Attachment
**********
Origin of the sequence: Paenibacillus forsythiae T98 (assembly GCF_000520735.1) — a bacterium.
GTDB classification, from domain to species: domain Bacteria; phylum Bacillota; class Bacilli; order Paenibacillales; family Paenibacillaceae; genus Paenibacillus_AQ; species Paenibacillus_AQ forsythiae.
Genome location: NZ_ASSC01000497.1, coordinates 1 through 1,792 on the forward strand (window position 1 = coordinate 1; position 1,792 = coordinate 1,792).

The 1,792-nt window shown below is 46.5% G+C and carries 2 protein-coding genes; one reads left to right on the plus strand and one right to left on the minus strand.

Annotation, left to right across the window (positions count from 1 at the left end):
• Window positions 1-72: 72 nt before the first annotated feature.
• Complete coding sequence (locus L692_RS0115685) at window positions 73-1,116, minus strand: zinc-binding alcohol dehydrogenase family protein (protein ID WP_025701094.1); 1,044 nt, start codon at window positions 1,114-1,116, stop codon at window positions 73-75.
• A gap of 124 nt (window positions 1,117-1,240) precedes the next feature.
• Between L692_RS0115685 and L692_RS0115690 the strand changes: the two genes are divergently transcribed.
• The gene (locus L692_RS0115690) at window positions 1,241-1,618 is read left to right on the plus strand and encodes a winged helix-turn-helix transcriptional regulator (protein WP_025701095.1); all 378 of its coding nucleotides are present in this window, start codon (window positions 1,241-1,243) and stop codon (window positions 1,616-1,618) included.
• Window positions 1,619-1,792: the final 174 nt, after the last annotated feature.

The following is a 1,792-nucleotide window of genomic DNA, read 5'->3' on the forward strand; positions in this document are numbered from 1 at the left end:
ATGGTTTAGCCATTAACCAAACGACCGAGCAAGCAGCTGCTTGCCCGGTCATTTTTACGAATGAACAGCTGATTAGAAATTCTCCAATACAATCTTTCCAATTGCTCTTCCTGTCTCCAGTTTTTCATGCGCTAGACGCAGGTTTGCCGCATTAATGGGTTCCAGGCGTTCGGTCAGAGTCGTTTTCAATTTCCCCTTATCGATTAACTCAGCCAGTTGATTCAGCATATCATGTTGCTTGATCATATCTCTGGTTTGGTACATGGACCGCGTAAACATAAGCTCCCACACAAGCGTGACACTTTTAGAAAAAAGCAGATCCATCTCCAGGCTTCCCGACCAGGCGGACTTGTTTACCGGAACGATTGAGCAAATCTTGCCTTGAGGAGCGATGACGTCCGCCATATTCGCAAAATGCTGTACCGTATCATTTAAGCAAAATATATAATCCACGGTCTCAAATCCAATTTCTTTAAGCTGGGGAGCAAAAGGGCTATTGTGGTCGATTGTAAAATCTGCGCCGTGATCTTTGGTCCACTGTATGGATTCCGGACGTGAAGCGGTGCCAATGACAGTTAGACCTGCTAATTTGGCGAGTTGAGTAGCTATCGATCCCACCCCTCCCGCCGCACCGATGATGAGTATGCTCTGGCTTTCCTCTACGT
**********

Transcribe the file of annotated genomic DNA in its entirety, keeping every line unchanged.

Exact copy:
Origin of the sequence: Paenibacillus forsythiae T98 (assembly GCF_000520735.1) — a bacterium.
GTDB classification, from domain to species: domain Bacteria; phylum Bacillota; class Bacilli; order Paenibacillales; family Paenibacillaceae; genus Paenibacillus_AQ; species Paenibacillus_AQ forsythiae.
Genome location: NZ_ASSC01000497.1, coordinates 1 through 1,792 on the forward strand (window position 1 = coordinate 1; position 1,792 = coordinate 1,792).

The 1,792-nt window shown below is 46.5% G+C and carries 2 protein-coding genes; one reads left to right on the plus strand and one right to left on the minus strand.

Annotation, left to right across the window (positions count from 1 at the left end):
• Window positions 1-72: 72 nt before the first annotated feature.
• Complete coding sequence (locus L692_RS0115685) at window positions 73-1,116, minus strand: zinc-binding alcohol dehydrogenase family protein (protein ID WP_025701094.1); 1,044 nt, start codon at window positions 1,114-1,116, stop codon at window positions 73-75.
• A gap of 124 nt (window positions 1,117-1,240) precedes the next feature.
• Between L692_RS0115685 and L692_RS0115690 the strand changes: the two genes are divergently transcribed.
• The gene (locus L692_RS0115690) at window positions 1,241-1,618 is read left to right on the plus strand and encodes a winged helix-turn-helix transcriptional regulator (protein WP_025701095.1); all 378 of its coding nucleotides are present in this window, start codon (window positions 1,241-1,243) and stop codon (window positions 1,616-1,618) included.
• Window positions 1,619-1,792: the final 174 nt, after the last annotated feature.

The following is a 1,792-nucleotide window of genomic DNA, read 5'->3' on the forward strand; positions in this document are numbered from 1 at the left end:
ATGGTTTAGCCATTAACCAAACGACCGAGCAAGCAGCTGCTTGCCCGGTCATTTTTACGAATGAACAGCTGATTAGAAATTCTCCAATACAATCTTTCCAATTGCTCTTCCTGTCTCCAGTTTTTCATGCGCTAGACGCAGGTTTGCCGCATTAATGGGTTCCAGGCGTTCGGTCAGAGTCGTTTTCAATTTCCCCTTATCGATTAACTCAGCCAGTTGATTCAGCATATCATGTTGCTTGATCATATCTCTGGTTTGGTACATGGACCGCGTAAACATAAGCTCCCACACAAGCGTGACACTTTTAGAAAAAAGCAGATCCATCTCCAGGCTTCCCGACCAGGCGGACTTGTTTACCGGAACGATTGAGCAAATCTTGCCTTGAGGAGCGATGACGTCCGCCATATTCGCAAAATGCTGTACCGTATCATTTAAGCAAAATATATAATCCACGGTCTCAAATCCAATTTCTTTAAGCTGGGGAGCAAAAGGGCTATTGTGGTCGATTGTAAAATCTGCGCCGTGATCTTTGGTCCACTGTATGGATTCCGGACGTGAAGCGGTGCCAATGACAGTTAGACCTGCTAATTTGGCGAGTTGAGTAGCTATCGATCCCACCCCTCCCGCCGCACCGATGATGAGTATGCTCTGGCTTTCCTCTACGT